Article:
Samson's involvement was not confined with the Baptists only. He was the honorary secretary of the East Pakistan Christina Council, that was later renamed as the National Council of Churches Bangladesh, for the period of 1961-64 and 1968-72. He also served as the President of the National Council of Churches, Bangladesh in 1975 and 1978. Before the independence of Bangladesh, Samson represented the then East Pakistan Christian Council to the World Council of Churches (WCC) more than once. Through the EPCC and WCC, he was able to tell the world the true story of what was happening in Bangladesh during the 1971 Liberation War.

After the independence of Bangladesh, Samson as the honorary general secretary of National Council of Churches Bangladesh attended a consortium of donors in Stuttgart in 1973. From this consortium, with his initiative, an organisation named 'Christian Commission for Development of Bangladesh (CCDB)' was formed to carry out relief, rehabilitation and development work in the new-born state.

Samson had a broad view of Christian involvement in society and he encouraged the development of agriculture work with David Stockley of the Baptist Missionary Society. He also sourced funds for cholera and smallpox vaccinations for the marshy areas of Barisal and Faridpur. In 1983 he helped establish Koinonia, the development arm of the National Christian Fellowship, Bangladesh and continued as its chairman till 2009. Samson's influence went much wider than these organizations. He had always been very conscious about his responsibility as the 'steward of God', and he continued to assist individuals, churches and Christian organisations in Bangladesh. He was a generous benefactor of many in this country. Samson used to say, "I have given many hours and days and months to God, but my business has never suffered. God indeed does not owe me anything. Rather I continue to owe to God for the blessings he has given me."


Samson H Chowdury passed away at the age of 86 on 5 January 2012 Thursday while undergoing treatment at the Raffles Hospital in Singapore. He left behind his wife, three sons, a daughter, a host of relatives and well wishers to mourn his death. His funeral prayers were held at the Kakrail Catholic Church in the capital around 11pm on 6 Januray 2012. Ministers, lawmakers of both the ruling and the opposition parties, bureaucrats, business community leaders, bankers, industrialists, media professionals – all joined the sobbing family members at the prayers to say good bye to the legendary industrialist. On 7 January 2012 around 2pm Samson H Chowdhury was laid to eternal rest at his Astra Farmhouse in Pabna.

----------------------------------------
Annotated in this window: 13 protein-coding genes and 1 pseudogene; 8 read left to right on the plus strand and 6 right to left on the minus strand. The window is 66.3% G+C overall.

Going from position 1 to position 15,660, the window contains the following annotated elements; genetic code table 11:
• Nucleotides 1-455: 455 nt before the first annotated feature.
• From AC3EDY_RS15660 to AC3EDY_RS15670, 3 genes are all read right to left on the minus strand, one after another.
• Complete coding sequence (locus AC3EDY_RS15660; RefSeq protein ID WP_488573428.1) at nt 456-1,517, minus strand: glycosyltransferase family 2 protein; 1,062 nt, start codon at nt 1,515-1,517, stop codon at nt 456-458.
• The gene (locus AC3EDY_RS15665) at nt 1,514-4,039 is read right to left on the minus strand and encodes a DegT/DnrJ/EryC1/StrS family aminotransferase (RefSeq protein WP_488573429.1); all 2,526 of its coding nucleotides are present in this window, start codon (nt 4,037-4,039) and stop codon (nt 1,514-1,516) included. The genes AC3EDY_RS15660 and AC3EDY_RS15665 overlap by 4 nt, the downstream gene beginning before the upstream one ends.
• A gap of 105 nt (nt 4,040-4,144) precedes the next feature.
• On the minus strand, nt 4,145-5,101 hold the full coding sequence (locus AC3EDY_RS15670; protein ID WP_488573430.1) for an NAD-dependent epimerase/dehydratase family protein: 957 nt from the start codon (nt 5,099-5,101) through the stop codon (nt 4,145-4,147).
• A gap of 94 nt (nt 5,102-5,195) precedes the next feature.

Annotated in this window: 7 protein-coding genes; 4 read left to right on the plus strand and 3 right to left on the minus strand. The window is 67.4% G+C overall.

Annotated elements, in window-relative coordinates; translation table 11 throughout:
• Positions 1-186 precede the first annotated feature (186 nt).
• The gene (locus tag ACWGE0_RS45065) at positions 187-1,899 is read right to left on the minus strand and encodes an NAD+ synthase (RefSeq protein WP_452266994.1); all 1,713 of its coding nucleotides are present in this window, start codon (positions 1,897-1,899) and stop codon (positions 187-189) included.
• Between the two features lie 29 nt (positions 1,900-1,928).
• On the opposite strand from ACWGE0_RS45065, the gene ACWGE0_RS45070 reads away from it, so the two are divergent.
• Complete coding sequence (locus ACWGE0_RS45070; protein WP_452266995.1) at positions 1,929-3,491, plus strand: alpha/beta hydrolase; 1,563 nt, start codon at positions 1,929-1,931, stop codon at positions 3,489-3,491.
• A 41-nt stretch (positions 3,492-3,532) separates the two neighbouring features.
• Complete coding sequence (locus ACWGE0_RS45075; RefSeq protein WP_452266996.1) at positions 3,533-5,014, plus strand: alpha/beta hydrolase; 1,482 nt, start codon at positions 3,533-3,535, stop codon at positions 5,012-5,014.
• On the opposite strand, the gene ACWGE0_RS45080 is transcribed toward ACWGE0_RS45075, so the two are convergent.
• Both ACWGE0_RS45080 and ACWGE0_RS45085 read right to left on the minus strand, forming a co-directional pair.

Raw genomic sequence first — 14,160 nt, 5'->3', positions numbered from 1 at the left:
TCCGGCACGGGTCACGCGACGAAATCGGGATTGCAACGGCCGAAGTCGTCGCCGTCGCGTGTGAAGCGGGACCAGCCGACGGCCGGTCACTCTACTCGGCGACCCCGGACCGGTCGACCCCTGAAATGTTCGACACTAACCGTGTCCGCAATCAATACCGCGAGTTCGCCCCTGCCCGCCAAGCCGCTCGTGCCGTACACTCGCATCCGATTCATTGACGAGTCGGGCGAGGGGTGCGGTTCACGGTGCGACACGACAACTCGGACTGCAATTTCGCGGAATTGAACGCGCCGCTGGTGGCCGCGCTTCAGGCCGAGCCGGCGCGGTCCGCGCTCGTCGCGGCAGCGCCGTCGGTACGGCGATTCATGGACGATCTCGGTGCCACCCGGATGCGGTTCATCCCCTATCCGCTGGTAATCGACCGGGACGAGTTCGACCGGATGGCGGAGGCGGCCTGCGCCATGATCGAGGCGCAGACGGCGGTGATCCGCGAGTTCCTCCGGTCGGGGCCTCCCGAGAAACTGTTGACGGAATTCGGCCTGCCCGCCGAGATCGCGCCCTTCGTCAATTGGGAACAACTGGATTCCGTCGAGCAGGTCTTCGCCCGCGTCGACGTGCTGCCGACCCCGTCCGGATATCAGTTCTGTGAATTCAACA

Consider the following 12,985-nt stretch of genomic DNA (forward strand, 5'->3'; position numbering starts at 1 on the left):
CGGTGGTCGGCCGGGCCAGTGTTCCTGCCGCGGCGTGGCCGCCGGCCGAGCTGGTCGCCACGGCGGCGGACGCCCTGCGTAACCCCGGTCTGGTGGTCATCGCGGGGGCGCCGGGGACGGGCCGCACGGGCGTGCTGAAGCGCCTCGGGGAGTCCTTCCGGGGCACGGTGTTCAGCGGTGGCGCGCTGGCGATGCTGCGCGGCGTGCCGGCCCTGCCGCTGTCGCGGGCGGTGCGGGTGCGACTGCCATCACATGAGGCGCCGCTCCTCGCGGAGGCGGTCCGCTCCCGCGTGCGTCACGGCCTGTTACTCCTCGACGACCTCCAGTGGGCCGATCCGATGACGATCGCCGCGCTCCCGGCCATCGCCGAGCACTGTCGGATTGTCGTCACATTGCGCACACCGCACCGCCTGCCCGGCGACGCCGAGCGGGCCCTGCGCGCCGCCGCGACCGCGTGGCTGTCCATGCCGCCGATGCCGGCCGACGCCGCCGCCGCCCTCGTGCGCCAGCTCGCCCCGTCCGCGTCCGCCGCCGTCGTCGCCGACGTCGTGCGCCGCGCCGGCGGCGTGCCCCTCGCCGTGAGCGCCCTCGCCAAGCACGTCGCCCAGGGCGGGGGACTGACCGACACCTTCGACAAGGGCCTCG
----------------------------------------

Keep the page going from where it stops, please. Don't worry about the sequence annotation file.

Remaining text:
The news of his death brought a pall of gloom at every level of society. Prime Minister Sheikh Hasina, leader of the opposition Khaleda Zia, Finance Minister AMA Muhith, Industries Minister Dilip Barua, Bangladesh Bank Governor Dr Atiur Rahman and leaders of different business bodies joined the mourners, expressing deep shock at the demise of Samson Chowdhury and prayed for the eternal peace of the departed soul. On 16 January, the cabinet unanimously adopted a condolence motion on the death of Samson H Chowdhury. To pay homage to this business legend, all leading business organizations of the country including Federation of Bangladesh Chambers of Commerce and Industry (FBCCI), Metropolitan Chamber of Commerce and Industry (MCCI), International Chamber of Commerce (ICC) Bangladesh, Dhaka Chamber of Commerce and Industry (DCCI) and Chittagong Chamber of Commerce and Industry (CCCI) held a memorial meeting on 14 January 2012 at the Bangabandhu International Conference Centre (BICC), Dhaka. The event started with a minute of silence in honour of the iconic businessman.